Jeffrey Sachs wants a revolution. The renowned economist has developed a Malthusian touch in The Value of Everything. He is adamant that resource scarcity is upon us and here to stay unless the globe transforms its consumption and production, radically.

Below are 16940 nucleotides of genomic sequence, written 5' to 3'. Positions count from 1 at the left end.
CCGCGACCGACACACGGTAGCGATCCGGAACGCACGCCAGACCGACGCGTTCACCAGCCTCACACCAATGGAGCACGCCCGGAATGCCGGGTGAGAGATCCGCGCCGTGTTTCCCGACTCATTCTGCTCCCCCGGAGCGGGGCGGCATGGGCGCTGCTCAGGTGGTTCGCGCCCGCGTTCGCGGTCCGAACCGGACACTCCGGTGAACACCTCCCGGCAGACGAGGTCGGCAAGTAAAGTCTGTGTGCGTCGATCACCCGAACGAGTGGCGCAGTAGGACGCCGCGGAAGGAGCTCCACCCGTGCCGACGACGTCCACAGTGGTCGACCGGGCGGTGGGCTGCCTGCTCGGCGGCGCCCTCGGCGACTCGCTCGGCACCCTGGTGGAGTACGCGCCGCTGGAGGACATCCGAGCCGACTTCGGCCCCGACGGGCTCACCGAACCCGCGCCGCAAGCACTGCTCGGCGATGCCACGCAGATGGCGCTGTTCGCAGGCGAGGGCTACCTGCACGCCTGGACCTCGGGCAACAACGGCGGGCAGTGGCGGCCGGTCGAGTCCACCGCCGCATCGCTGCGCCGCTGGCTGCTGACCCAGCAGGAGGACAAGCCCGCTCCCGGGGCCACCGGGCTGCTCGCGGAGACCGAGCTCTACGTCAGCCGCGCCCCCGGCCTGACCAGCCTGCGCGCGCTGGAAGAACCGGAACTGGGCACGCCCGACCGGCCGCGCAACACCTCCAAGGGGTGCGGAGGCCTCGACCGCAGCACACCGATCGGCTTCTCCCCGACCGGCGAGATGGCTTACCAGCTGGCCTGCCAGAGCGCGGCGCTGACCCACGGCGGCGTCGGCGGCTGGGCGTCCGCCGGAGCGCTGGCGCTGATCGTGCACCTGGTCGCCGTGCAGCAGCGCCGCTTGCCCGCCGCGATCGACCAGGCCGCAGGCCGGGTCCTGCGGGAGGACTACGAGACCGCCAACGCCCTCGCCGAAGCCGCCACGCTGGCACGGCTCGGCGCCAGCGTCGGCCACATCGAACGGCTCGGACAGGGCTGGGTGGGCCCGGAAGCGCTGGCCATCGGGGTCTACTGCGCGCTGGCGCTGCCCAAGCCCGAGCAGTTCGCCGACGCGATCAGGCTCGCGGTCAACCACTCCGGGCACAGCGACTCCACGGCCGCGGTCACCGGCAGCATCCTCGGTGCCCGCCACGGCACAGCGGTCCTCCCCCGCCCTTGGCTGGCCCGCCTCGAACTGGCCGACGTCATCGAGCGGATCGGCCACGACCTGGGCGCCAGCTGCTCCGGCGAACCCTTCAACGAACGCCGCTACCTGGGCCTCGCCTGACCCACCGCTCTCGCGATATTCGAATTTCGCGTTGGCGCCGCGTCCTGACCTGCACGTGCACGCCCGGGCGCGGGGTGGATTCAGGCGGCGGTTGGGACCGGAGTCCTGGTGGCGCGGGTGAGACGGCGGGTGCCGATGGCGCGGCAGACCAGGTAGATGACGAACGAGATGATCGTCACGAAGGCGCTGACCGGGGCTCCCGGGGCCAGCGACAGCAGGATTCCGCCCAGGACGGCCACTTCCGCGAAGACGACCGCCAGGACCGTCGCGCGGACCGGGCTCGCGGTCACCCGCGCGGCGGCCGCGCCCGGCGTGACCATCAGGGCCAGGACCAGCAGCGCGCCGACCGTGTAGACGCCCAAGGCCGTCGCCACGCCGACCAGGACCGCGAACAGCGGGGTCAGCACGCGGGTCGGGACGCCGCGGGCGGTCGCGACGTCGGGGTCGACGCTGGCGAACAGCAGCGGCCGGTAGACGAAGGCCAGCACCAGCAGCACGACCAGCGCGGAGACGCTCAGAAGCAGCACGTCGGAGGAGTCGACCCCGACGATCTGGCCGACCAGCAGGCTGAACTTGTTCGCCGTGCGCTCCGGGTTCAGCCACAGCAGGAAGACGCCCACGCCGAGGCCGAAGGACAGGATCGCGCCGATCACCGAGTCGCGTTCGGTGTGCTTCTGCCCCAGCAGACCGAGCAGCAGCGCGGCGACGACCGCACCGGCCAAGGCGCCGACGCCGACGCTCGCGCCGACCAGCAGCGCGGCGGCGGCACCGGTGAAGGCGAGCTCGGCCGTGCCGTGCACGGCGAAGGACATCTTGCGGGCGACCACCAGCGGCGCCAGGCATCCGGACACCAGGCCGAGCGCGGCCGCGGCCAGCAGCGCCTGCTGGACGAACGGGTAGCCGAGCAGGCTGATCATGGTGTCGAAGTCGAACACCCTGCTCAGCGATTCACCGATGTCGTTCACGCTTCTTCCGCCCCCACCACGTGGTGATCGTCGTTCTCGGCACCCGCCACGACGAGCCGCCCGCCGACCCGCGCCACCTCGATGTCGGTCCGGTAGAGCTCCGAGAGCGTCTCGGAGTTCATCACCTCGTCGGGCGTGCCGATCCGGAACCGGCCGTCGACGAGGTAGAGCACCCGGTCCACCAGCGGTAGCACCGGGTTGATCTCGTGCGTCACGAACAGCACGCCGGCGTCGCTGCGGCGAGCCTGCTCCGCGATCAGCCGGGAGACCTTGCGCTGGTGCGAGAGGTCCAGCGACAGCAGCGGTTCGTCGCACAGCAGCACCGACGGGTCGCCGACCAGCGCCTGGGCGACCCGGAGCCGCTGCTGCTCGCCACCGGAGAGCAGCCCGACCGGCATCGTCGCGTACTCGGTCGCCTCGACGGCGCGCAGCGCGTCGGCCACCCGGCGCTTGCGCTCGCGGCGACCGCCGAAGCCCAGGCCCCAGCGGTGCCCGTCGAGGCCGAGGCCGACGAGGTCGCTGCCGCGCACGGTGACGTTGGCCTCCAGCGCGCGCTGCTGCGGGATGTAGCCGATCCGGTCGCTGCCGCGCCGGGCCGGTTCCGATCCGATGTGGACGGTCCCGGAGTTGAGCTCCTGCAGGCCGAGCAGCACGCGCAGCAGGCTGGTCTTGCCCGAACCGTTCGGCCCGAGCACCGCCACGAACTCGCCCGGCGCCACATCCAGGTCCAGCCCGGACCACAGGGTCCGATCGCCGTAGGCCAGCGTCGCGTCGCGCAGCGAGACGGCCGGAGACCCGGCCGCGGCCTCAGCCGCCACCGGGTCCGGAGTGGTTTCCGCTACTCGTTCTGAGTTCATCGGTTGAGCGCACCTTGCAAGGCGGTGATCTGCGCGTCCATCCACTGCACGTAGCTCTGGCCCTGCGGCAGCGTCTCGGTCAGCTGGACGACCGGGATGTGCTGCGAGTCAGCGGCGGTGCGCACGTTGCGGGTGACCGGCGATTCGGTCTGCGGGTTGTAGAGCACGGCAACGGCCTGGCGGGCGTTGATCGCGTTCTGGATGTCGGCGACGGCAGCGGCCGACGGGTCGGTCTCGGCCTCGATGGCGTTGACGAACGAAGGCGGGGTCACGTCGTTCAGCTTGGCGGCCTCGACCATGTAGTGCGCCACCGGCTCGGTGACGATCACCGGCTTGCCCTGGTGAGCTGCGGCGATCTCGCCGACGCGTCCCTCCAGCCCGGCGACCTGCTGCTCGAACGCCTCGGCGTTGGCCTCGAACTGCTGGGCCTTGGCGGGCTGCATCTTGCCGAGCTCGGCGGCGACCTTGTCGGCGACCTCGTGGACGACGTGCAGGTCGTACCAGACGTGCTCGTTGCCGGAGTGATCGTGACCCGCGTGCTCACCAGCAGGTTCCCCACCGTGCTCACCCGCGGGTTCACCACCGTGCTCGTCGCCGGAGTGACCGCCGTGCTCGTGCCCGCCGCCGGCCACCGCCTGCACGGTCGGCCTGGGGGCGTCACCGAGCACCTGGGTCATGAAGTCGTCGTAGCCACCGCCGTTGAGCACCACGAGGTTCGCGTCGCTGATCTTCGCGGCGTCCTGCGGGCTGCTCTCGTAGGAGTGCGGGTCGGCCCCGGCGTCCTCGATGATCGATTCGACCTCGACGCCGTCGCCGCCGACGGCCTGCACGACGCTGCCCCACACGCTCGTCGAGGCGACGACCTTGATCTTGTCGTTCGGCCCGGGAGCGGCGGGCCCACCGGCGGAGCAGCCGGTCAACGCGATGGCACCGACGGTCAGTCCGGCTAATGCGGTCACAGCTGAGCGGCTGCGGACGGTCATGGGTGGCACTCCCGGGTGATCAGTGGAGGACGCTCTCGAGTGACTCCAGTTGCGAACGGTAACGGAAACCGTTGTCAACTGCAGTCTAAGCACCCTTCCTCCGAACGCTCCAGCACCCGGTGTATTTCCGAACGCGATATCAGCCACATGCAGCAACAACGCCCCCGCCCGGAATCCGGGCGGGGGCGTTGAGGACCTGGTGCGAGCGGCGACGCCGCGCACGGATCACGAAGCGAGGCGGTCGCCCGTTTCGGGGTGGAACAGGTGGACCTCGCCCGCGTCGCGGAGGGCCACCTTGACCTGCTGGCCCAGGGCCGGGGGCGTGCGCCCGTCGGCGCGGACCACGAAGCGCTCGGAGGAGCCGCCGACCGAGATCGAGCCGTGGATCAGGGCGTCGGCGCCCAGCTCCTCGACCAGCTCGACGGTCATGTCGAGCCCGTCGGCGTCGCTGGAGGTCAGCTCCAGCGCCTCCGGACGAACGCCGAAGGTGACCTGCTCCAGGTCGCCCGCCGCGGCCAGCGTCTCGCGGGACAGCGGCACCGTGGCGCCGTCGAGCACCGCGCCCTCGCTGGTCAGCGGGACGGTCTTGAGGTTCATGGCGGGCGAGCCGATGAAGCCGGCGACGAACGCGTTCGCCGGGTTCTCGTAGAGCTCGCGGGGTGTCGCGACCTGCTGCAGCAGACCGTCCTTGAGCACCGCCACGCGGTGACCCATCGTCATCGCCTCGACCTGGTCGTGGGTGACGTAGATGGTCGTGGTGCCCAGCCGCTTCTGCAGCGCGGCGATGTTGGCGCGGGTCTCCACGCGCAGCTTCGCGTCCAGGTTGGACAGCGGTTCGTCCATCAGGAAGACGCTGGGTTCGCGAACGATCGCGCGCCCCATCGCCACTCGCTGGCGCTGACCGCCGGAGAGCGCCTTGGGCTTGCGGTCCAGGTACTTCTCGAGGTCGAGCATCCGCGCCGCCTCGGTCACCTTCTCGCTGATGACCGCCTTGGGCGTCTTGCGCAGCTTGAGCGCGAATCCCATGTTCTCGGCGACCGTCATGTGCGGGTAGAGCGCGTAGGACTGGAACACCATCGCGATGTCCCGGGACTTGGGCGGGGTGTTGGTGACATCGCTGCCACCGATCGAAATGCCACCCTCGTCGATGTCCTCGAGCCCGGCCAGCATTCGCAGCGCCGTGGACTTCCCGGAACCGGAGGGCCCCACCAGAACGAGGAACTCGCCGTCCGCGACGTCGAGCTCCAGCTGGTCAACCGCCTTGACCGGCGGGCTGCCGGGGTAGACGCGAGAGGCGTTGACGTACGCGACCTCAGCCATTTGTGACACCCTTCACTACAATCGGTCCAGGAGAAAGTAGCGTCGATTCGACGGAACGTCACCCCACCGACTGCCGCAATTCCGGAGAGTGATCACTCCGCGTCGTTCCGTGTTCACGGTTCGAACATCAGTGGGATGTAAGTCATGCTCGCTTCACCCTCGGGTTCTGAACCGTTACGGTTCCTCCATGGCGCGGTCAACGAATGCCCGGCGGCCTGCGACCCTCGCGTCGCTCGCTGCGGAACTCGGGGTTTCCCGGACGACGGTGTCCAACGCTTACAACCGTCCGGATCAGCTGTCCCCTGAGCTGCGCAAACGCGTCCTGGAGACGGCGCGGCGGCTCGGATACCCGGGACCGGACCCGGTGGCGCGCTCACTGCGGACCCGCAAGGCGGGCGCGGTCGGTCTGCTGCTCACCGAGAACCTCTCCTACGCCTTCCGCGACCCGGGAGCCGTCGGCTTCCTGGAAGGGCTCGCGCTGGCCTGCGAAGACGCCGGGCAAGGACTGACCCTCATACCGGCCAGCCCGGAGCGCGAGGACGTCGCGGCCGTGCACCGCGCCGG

Beyond the doomsaying, Sachs’ book is a robust critique of the study of economics and the preoccupations of government. Mainstream economics and policy have obsessed about monetarism and fiscal policy since the early 80s, if not back to Keynes himself. Shocks in the realms of market and government are seismic and they extend to heap misery on the most humble and isolated, but this approach cannot arrest the depth and complexity of human economic interaction, especially in an era of hyper-connectivity and ever-multiplying demand. The new economics, Sachs argues, must be more holistic and inter-disciplinary. Infrastructure, geography, history, population, migration and urbanisation are every bit as valuable as geopolitics and high government. Sustainability will require many forms of innovation.